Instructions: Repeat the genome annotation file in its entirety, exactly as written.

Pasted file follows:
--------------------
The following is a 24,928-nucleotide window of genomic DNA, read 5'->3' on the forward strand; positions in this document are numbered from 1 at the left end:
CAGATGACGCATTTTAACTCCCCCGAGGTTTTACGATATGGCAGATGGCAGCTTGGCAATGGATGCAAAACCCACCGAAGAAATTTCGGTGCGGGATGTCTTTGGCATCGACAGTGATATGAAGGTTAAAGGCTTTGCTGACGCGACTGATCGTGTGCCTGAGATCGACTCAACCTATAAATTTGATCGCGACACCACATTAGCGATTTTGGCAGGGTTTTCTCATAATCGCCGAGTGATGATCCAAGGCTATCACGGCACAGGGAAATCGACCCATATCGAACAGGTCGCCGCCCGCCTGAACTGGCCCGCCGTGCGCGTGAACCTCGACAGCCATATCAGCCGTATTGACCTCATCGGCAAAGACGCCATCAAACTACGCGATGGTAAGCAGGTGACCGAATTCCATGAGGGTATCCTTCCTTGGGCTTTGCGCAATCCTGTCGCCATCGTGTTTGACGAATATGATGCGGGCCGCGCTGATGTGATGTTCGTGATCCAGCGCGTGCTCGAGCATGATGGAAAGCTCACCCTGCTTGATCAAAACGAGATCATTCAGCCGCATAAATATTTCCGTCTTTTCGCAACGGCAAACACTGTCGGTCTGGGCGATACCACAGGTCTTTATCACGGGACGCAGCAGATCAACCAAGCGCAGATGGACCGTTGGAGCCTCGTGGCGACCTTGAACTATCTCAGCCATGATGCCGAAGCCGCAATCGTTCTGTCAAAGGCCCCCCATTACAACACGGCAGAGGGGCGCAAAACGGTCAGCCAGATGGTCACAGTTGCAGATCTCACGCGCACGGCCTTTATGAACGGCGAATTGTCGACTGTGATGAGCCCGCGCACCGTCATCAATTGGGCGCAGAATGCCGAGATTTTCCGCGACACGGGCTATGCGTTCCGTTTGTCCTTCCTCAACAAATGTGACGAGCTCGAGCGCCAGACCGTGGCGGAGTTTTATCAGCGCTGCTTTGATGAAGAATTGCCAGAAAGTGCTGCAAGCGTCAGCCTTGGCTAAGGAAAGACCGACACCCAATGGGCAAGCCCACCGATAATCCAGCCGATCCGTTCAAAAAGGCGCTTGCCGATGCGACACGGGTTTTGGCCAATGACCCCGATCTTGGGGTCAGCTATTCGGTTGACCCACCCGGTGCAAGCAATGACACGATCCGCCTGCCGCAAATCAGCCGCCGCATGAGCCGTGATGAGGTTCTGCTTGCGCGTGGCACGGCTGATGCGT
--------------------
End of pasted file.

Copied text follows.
The following is a 24,928-nucleotide window of genomic DNA, read 5'->3' on the forward strand; positions in this document are numbered from 1 at the left end:
CAGATGACGCATTTTAACTCCCCCGAGGTTTTACGATATGGCAGATGGCAGCTTGGCAATGGATGCAAAACCCACCGAAGAAATTTCGGTGCGGGATGTCTTTGGCATCGACAGTGATATGAAGGTTAAAGGCTTTGCTGACGCGACTGATCGTGTGCCTGAGATCGACTCAACCTATAAATTTGATCGCGACACCACATTAGCGATTTTGGCAGGGTTTTCTCATAATCGCCGAGTGATGATCCAAGGCTATCACGGCACAGGGAAATCGACCCATATCGAACAGGTCGCCGCCCGCCTGAACTGGCCCGCCGTGCGCGTGAACCTCGACAGCCATATCAGCCGTATTGACCTCATCGGCAAAGACGCCATCAAACTACGCGATGGTAAGCAGGTGACCGAATTCCATGAGGGTATCCTTCCTTGGGCTTTGCGCAATCCTGTCGCCATCGTGTTTGACGAATATGATGCGGGCCGCGCTGATGTGATGTTCGTGATCCAGCGCGTGCTCGAGCATGATGGAAAGCTCACCCTGCTTGATCAAAACGAGATCATTCAGCCGCATAAATATTTCCGTCTTTTCGCAACGGCAAACACTGTCGGTCTGGGCGATACCACAGGTCTTTATCACGGGACGCAGCAGATCAACCAAGCGCAGATGGACCGTTGGAGCCTCGTGGCGACCTTGAACTATCTCAGCCATGATGCCGAAGCCGCAATCGTTCTGTCAAAGGCCCCCCATTACAACACGGCAGAGGGGCGCAAAACGGTCAGCCAGATGGTCACAGTTGCAGATCTCACGCGCACGGCCTTTATGAACGGCGAATTGTCGACTGTGATGAGCCCGCGCACCGTCATCAATTGGGCGCAGAATGCCGAGATTTTCCGCGACACGGGCTATGCGTTCCGTTTGTCCTTCCTCAACAAATGTGACGAGCTCGAGCGCCAGACCGTGGCGGAGTTTTATCAGCGCTGCTTTGATGAAGAATTGCCAGAAAGTGCTGCAAGCGTCAGCCTTGGCTAAGGAAAGACCGACACCCAATGGGCAAGCCCACCGATAATCCAGCCGATCCGTTCAAAAAGGCGCTTGCCGATGCGACACGGGTTTTGGCCAATGACCCCGATCTTGGGGTCAGCTATTCGGTTGACCCACCCGGTGCAAGCAATGACACGATCCGCCTGCCGCAAATCAGCCGCCGCATGAGCCGTGATGAGGTTCTGCTTGCGCGTGGCACGGCTGATGCGT